• Torque Feedback = Percent of continuous torque/volt for selected motor

• Following Error = Revs/volts

Example:

You could use the Analog Outputs to accurately measure velocity overshoot. For example, to measure a target velocity of 2000 RPM at a resolution of ±10 V = ±200 RPM do the following.

1. Selected Velocity Feedback from the Analog Output Source

2. Set the Analog Output Offset to 2000 RPM 3

. Set the Analog Output Scale to 20 RPM/VOLT This will provide an active range from ±10 Volts to represent 1800 to 2200 RPM. Therefore, the measured resolution has been increased.

Drive Module Digital Inputs and Outputs

External control capability is provided through the use of input and output functions. These functions may be assigned to any input or output line. After they are assigned to lines, external controllers such as a PLC or multi-axis controllers may be used to affect or monitor the Drive Module operation.

Drive Modules are equipped with five optically isolated input lines (one dedicated to a Drive Module Enable function) and three optically isolated output lines. All inputs and outputs are compatible with sourcing signals (active = + voltage) and are designed to operate from a +10 to 30 VDC. You are responsible for limiting the output current to less than 150 mA for each digital output.

These input and output lines can be accessed through the removable 10-pin I/O Connector and through the 44-pin Command Connector.

Input Function Active State

The active state of an input function can be programmed to be “Active Off” or “Active On” using PowerTools FM. Making an input function “Active On” means that it will be active when +10 to 30 VDC is applied to the input line it is assigned to and is inactive when no voltage is applied to the line. Making an input function “Active Off” means that it will be active when no voltage is applied to the input line and inactive while +10 to 30 VDC is being applied. You can also make an input function “Always Active”, which means that it is active regardless of whether or not it is assigned to an input line and if you assign it to an input line, it will be active whether or not voltage is applied to that line. This is useful for testing the Drive Module operation before I/O wiring is complete.

Input Line Debounce Time

You can program a “Debounce Time” which means the line will need to be active for at least the debounce time before it is recognized. This feature helps prevent false triggering in applications with high ambient noise.

Control Techniques: Modular Drive System Installation Overview

Output Line Active State

The default active state of an output line is “Active On”. This means that the output line will supply a voltage when the result of the OR’ed output function(s) assigned to that output line is activated by the Drive Module.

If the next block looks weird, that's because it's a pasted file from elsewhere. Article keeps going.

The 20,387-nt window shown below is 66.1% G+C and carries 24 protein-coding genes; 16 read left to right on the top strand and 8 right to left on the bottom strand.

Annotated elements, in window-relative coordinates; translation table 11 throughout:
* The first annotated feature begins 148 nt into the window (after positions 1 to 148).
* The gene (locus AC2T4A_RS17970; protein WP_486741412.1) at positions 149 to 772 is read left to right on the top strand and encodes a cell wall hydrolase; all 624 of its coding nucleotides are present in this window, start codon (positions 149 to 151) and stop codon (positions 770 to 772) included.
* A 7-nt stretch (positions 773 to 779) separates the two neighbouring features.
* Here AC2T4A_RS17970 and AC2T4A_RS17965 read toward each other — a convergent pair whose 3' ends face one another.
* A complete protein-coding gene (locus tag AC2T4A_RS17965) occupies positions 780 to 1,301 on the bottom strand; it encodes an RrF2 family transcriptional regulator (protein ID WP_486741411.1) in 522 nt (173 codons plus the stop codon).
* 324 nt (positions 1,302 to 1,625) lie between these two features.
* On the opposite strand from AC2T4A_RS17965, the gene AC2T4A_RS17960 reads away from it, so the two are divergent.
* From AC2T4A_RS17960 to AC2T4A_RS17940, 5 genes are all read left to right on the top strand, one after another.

Making an output line “Active Off” means that the line will be “Off” (not conducting) when the result of the OR’ed output function(s) assigned to that output line is active and will supply a voltage when the output function is inactive.

Input Functions Travel Limit + or –

The + and – Travel Limit input functions will stop motion in the direction indicated by the input function using the Travel Limit Deceleration rate. This feature is active in all modes. When an axis is stopped by a Travel Limit function, it will maintain position until it receives a command that moves it in the opposite direction of the active Travel Limit.

For example, the + Travel Limit will stop motion only if the motor is moving + but allows – motion to move off the limit switch. Conversely, the – Travel Limit will stop motion only if the motor is moving – but allows + motion to move off the limit switch.

If both input functions are active at the same time, no motion in either direction will be possible until at least one of the inputs is released.

When either + or – Travel Limit input function is activated, a fault will be logged into the Fault Log, and the Drive Module will display an “L” on the LED diagnostics display on the front of the Drive Module. Once the axis is driven by the limit switch, the fault will be cleared and the “L” will disappear.

If both Travel Limit input functions are activated simultaneously, the Drive Module will respond as if the Stop input function has been activated and will use the Stop Deceleration ramp.

The Stop input function, when activated, will cause motion to stop regardless of motor direction or the operating mode. The Stop Deceleration Ramp defines the rate of velocity change to zero speed.